The 2018 Nobel Peace Prize has gone to anti-rape activists Nadia Murad and Denis Mukwege.
As Brett Kavanaugh’s bitter nomination fight monopolizes all conversations of sexual violence, the work of Murad— a Yazidi rape survivor—and Mukweg— a Congolese gynecologist—urges everyone to look beyond partisan squabbling in the U.S. and recognizes the sheer brutality faced by women all over the world.
Both award recipients come to represent the global battle against gender-based violence. Murad’s story, especially, showcases the active role of the sexual assault survivors as they turn their tragic past into a source of strength and compassion.
This year’s Nobel Peace Prize is firmly embedded in the criteria spelled out in Alfred Nobel’s will. Denis Mukwege and Nadia Murad have both put their personal security at risk by courageously combating war crimes and seeking justice for the victims. #NobelPrize pic.twitter.com/QtBFpY0xjy
— The Nobel Prize (@NobelPrize) October 5, 2018
Now a fearless fighter for the rights of rape victims in conflicts, just four years ago Murad was herself a victim of sexual enslavement by ISIS militants.
On August 3, 2014, ISIS besieged Murad’s hometown—the quiet village of Sinjar.
“We knew that something dreadful was about to happen to us,” she said during an interview with BBC HARDtalk.
She recalled calmly how on that same day she was corralled inside a high school building along with other women and children. Then, from windows of the village school, she witnessed the massacre of 700 Yazidi men, including her six brothers, by the edge of the town.
For more than a year, no one tried to examine the site of killing or report on the incident. 700 men simply vanished.
“No help came, not from inside Iraq or elsewhere,” she said.
That night, ISIS militants transported 150 young girls including Murad and her three nieces to Mosul.
“On the journal they were touching our breasts and rubbing their beards in our faces.” She told the interviewer how they silently endured the mistreatment, not knowing what to expect once they arrived.
The next day, a group of ISIS soldiers came to bring them home. Some of the girls were only about 10 to 12 years old. They were crying and clinging to the older girls as soldiers dragged them away.
“The man who selected me was very fat,” Murad recalled. She begged another skinnier militant to take her, hoping that a smaller man would inflict less pain.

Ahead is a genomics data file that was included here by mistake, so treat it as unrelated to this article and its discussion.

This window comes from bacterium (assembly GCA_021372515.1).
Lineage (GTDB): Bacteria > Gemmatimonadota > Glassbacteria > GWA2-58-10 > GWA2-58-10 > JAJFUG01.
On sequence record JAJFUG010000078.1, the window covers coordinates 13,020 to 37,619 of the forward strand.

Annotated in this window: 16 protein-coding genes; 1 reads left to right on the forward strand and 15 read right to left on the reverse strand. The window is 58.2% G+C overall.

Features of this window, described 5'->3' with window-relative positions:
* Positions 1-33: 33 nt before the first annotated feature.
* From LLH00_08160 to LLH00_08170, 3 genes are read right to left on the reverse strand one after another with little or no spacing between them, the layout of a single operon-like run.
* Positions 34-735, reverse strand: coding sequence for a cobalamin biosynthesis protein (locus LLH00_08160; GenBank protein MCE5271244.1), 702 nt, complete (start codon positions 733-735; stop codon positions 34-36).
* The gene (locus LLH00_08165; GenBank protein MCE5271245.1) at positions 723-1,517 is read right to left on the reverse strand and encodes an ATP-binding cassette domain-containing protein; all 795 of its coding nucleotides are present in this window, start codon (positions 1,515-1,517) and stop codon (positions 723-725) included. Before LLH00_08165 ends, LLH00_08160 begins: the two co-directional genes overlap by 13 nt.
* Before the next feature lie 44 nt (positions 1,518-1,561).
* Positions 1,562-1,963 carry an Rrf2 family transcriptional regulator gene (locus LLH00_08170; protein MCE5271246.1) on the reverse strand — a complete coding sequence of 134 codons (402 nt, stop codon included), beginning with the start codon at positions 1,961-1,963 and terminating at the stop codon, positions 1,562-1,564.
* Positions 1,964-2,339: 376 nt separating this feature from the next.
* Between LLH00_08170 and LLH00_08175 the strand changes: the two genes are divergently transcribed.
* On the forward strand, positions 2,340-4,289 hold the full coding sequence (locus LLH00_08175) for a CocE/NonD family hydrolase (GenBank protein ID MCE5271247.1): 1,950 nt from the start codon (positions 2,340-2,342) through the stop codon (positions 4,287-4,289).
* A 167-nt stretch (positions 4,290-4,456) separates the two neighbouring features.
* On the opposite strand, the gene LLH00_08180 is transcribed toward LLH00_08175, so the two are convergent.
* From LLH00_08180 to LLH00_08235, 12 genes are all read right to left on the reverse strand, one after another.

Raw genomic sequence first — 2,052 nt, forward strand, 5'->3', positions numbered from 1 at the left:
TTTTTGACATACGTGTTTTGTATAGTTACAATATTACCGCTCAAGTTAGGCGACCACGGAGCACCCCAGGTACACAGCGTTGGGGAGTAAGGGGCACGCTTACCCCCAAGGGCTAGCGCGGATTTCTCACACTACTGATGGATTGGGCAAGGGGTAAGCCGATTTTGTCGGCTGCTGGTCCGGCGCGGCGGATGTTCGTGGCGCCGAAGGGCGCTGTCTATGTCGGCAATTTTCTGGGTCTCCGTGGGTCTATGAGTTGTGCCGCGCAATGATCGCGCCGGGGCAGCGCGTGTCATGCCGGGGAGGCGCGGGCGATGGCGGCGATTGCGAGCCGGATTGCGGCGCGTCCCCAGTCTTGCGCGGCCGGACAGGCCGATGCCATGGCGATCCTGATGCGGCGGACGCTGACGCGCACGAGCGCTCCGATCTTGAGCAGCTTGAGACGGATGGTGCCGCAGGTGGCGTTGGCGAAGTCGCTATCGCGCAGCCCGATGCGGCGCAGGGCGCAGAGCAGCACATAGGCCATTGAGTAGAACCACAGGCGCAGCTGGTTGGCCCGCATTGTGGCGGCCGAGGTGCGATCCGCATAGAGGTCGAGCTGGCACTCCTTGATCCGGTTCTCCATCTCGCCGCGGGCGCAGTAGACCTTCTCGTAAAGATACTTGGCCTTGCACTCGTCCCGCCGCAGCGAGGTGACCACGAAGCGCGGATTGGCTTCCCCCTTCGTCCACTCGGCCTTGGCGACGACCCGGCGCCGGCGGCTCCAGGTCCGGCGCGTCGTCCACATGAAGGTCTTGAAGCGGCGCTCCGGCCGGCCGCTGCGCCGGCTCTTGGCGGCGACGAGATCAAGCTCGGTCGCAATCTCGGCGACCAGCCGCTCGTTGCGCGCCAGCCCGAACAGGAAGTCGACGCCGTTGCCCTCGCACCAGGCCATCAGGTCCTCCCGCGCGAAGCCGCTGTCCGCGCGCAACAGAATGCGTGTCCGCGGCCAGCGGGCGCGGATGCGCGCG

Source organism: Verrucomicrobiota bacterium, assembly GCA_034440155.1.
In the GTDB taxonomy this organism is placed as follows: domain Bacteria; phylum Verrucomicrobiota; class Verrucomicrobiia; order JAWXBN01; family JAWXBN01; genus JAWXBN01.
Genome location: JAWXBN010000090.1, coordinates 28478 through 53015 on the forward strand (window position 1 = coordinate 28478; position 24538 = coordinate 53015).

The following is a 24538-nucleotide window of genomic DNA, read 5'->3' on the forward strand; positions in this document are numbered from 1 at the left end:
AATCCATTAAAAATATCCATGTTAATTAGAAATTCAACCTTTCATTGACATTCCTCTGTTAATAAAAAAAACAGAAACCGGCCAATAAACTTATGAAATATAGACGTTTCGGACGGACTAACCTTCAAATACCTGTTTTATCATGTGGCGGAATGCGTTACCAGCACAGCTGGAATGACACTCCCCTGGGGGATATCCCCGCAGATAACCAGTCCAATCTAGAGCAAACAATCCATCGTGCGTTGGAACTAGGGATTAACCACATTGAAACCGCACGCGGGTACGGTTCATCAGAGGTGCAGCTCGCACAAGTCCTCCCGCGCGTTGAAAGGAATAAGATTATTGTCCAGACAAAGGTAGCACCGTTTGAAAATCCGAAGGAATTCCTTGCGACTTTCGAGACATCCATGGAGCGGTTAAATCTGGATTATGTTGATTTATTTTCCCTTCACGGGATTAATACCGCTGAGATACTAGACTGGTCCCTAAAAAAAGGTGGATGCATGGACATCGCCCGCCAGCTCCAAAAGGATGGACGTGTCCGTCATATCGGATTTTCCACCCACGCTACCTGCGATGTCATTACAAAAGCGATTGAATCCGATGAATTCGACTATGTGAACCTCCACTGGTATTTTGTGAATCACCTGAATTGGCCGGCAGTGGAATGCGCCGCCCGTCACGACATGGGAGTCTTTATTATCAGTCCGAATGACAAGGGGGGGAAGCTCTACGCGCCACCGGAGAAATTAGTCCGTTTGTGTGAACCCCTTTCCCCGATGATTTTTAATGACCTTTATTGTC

She was wrong. All of them were violent rapists.
“I found myself wishing that I had stayed with the fat man as he had also taken one of my nieces,” she added.
After staying with the first soldier, she was passed on to many other men, as it was common for soldiers to sell their girl a few days or even a couple hours after they had her.
By then she had not heard from her family for weeks, so she implored her captor to let her make a minute-long phone call to her nephew. The man said yes, but on the condition that she would lick his toe which he had covered in honey.
Desperate for a family voice, she agreed.
“Most people die once in their lifetime but we were dying every hour,” said Murad, still perfectly composed, her speech calm and eloquent, the involuntary shaking in her voice barely perceivable to the audience.
One time she asked her rapist: “why are you doing this to us? Why did you kill our men? Why are you violently raping us?”
“You deserve this, you are infidels,” he said. “We are doing our duties.”
Murad tried to run away once but was caught on the site.
As a rule, if a woman attempted to escape, she would be locked in a tiny cell and raped by all the soldiers in the room—the “sexual jihad,” as they called it.
After this, the idea of escape rarely occurred to her.
Yet one day, as her captor went out to buy her some clothes before selling her off to another man, a sudden burst of courage hit her and she started running frantically away from the house, until she reached a Muslim household and knocked on their door.
The family—not an ISIS sympathizer in any way and equally abhorred by their horrendous deeds—did not hesitate to offer all the assistance she needed. They provided her with a black abaya and an Islamic ID and made sure that she safely crossed the border.
When the interviewer asked Murad if she ever thought of committing suicide, she simply replied “no.”
“I believe that everyone should accept what god has given them regardless of whether they are poor or have suffered injustice.”
Murad’s calm resignation to her own fate stands in shocking juxtaposition to her unyielding determination as she now seeks freedom and justice for other women still suffering from sexual war crimes.
Since her escape, she has been to America, Britain, Europe and a number of Arabic countries to campaign for the rescue of Yazidi women in sexual enslavement. She met with parliamentary members and world leaders, telling them what was happening in Sinjar and what she had to go through.
But her quest for justice was marked by setbacks and disappointments. According to Murad, whenever she appealed to officials and politicians, they always listened carefully but never made any promises.
“The situation is urgent and requires actions within hours…I keep telling my story but nothing has happened.”
She said of her yearlong campaign to push the world to react.
Because of her relentless work, in 2016, Murad became the U.N.’s first Goodwill Ambassador for the Dignity of Survivors of Human Trafficking. And now, she received this year’ Nobel Peace Prize and will formally accept the award during the ceremony in Oslo on December 10.
Whether this award signifies a real change in the West’s dealing with such conflicts, however, is yet to be seen.
Featured Image via AP/Christian Lutz